- The surge of mobile device usage, driving an incredible number of innovations in not only communication but commerce, banking and more.
- The continued growth of the direct selling industry despite the economic downturn. In particular, he was struck by the rapid rise of outside investments in new direct selling companies like Stella & Dot, Ambit and Ignite.
While studying these trends, he also perceived tremendous waste in the “shotgun approach” represented by the $500 billion spent each year on traditional advertising.
Solavei is a company leveraging the power of social media and direct selling to help people save money on their mobile service while avoiding the heavy advertising costs typical within the mobile industry.
As he studied these trends, he saw an opportunity to align them within a single company, leveraging the power of social media and direct selling to help people save money on their mobile service while avoiding the heavy advertising costs typical within the mobile industry.
“Solavei is positioned to positively impact people without changing their behavior or their environment,” Wuerch says. He explains that the company’s name is a combination of words meaning “sun in your veins,” a metaphor for the powerful opportunity that Solavei seeks to provide to its members.
Investors have put more than $20 million into Solavei so far, allowing it to attract a top-tier management team with experience at major corporations across the country, as well as a former U.S. congressman. Key positions are now held by former executives from T-Mobile as well as Wuerch’s last mobile services company, Motricity.
A New Approach to Compensation
Solavei’s initial service is a $49/month mobile plan that includes unlimited voice, data and text messages. The service is built on the backbone of T-Mobile’s infrastructure, providing customers with leading 4G services at a fraction of the cost of other providers.
Even if they are only interested in purchasing the cellphone service and have no intention to recruit others, all customers are eligible to become independent distributors (whom the company calls “members”). They receive a personalized URL on the Solavei.com website that they can easily share on their social networks, or they can even adapt a Solavei-themed WordPress template for their own Custom URL.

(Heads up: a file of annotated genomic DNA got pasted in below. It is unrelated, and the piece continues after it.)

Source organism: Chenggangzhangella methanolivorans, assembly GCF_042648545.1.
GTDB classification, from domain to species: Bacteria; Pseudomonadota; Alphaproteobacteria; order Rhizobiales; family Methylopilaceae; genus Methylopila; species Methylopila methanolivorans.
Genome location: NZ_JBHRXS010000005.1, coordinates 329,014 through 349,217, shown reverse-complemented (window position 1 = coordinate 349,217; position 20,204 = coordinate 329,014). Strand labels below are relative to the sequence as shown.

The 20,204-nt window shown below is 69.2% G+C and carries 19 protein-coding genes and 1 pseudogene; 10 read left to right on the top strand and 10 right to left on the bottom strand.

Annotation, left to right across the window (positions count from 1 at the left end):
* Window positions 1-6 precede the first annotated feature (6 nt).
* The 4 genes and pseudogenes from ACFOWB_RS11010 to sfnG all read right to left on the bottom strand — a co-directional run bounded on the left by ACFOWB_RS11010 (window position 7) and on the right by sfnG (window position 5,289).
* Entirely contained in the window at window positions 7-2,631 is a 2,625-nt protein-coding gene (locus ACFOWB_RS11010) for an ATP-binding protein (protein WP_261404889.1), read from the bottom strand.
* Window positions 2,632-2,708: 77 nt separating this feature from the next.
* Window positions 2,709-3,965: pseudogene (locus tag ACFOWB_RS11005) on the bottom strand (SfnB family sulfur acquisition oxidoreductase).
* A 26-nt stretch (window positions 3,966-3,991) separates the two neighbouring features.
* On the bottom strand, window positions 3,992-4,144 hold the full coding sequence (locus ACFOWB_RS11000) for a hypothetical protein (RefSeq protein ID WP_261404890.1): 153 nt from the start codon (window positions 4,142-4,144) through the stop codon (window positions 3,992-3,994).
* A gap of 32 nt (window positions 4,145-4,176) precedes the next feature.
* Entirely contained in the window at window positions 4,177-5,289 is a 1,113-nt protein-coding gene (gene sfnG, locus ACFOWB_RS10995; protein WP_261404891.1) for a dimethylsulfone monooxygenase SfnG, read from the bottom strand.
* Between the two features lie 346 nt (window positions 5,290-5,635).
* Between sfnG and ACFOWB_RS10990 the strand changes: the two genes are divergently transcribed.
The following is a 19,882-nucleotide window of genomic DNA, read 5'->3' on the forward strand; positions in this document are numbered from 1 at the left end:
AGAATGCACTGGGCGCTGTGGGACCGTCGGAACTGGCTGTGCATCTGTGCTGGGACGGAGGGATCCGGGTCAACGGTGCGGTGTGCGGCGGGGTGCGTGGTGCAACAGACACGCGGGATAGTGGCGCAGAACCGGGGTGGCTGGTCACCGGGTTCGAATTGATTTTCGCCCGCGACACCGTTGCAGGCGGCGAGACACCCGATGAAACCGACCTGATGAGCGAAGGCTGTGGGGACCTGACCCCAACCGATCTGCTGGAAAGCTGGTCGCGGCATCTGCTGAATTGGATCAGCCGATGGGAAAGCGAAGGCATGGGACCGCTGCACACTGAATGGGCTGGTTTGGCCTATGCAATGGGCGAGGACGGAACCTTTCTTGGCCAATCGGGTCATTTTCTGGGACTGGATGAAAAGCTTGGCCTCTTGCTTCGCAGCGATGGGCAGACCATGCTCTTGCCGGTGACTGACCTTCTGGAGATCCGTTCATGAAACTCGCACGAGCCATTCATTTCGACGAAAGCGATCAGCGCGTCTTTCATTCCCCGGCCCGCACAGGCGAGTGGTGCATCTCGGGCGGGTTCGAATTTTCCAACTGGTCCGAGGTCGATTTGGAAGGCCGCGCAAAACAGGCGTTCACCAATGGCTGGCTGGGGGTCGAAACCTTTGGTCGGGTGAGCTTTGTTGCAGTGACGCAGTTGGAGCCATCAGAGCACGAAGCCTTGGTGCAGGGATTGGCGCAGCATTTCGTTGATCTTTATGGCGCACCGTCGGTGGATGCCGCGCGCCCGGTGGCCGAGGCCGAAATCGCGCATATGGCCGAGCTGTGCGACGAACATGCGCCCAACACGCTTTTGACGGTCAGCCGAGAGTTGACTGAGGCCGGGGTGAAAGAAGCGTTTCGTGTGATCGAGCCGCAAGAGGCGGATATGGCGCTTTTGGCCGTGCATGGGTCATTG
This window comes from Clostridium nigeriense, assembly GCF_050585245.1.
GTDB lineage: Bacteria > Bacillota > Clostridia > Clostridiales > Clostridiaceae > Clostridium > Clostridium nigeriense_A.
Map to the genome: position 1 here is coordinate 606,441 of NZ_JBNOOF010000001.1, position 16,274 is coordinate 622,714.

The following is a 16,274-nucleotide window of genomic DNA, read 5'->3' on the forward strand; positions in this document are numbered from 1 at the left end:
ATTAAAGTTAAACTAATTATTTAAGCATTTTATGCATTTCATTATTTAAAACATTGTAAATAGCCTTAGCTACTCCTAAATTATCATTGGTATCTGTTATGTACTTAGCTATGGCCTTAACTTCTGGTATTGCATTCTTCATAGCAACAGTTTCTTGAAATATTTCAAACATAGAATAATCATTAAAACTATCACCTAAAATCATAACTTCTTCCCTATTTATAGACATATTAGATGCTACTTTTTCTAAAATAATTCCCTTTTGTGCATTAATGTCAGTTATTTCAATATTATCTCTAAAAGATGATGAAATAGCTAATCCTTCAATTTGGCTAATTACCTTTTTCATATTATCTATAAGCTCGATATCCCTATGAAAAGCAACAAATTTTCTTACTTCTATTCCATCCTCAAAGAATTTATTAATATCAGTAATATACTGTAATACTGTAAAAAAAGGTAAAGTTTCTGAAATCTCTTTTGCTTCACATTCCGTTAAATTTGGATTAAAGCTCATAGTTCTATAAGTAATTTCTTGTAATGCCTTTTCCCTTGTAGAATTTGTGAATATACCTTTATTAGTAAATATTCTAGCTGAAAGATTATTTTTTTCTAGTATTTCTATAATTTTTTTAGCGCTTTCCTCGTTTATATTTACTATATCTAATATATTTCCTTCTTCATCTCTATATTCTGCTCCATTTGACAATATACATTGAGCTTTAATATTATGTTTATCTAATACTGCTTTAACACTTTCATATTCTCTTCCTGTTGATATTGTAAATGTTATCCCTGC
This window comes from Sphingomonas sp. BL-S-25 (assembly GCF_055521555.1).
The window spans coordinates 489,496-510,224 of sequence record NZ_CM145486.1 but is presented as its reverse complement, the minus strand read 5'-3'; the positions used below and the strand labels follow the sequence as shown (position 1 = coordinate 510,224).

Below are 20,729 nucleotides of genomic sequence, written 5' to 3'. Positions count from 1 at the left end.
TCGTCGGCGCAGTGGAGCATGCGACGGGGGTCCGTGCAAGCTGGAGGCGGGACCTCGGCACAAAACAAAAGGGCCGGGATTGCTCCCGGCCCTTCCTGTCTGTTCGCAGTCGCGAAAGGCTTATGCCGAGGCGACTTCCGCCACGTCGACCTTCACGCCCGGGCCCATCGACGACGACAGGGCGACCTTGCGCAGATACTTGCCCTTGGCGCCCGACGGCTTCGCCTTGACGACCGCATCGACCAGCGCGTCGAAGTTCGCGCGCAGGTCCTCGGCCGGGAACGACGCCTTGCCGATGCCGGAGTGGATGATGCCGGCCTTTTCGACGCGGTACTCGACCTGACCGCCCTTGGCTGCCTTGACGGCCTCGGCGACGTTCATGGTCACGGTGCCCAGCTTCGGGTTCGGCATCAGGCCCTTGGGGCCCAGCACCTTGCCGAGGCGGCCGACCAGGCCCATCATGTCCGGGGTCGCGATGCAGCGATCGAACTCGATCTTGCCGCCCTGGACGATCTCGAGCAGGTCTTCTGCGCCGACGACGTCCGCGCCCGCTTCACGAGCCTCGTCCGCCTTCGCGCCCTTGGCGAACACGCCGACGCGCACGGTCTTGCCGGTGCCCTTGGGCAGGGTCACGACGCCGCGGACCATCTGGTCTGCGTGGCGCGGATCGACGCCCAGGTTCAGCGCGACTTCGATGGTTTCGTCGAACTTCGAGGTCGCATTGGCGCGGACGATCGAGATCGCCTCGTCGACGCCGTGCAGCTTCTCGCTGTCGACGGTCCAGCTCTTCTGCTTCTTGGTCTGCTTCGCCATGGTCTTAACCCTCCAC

The goal is to make the Solavei service one of the easiest sales to make in the direct selling industry, explains Wuerch. He says that the average time for a new member to transfer their phone service, enroll in their social community and establish their banking relationship using the Solavei enrollment process is less than 6 minutes and 26 seconds.
In addition to removing as many barriers as possible for their members to close a deal, Solavei has developed a patented compensation plan based on social graph theory—primarily, by focusing on points of three within each person’s massive and growing network of social relationships. These focal points, or “trios,” serve as the essential building blocks for the Solavei direct sales program.
“We do not consider ourselves a multi-level marketing company,” says Jason Genthner, Head of Corporate Communications. “Our members are not paid on multi-levels as traditional MLM companies operate. We pay on who they bring in, who those people then bring in, and then on the entire network that they build.”
The primary way that members earn money is in $20/month increments for every trio that they successfully bring into the system. This allows them to essentially have free cellphone service with only a handful of successful recruits, explains Genthner.
Members can also earn “Fast Action Bonuses” for new recruits added within the first 60 days. These one-time bonuses are $50 for the first four trios (enough to pay the full cost of a brand-new smartphone). Additional payment structures include “Path Pay,” a monthly payment for those who have recruited at least four other trios (ranging from $50 up to $20,000 per month); members also earn a one-time payment of these same amounts when they enter a new Path, called a Path Bonus. The compensation plan is based on each phone in the plan, therefore, many members are building more than one business.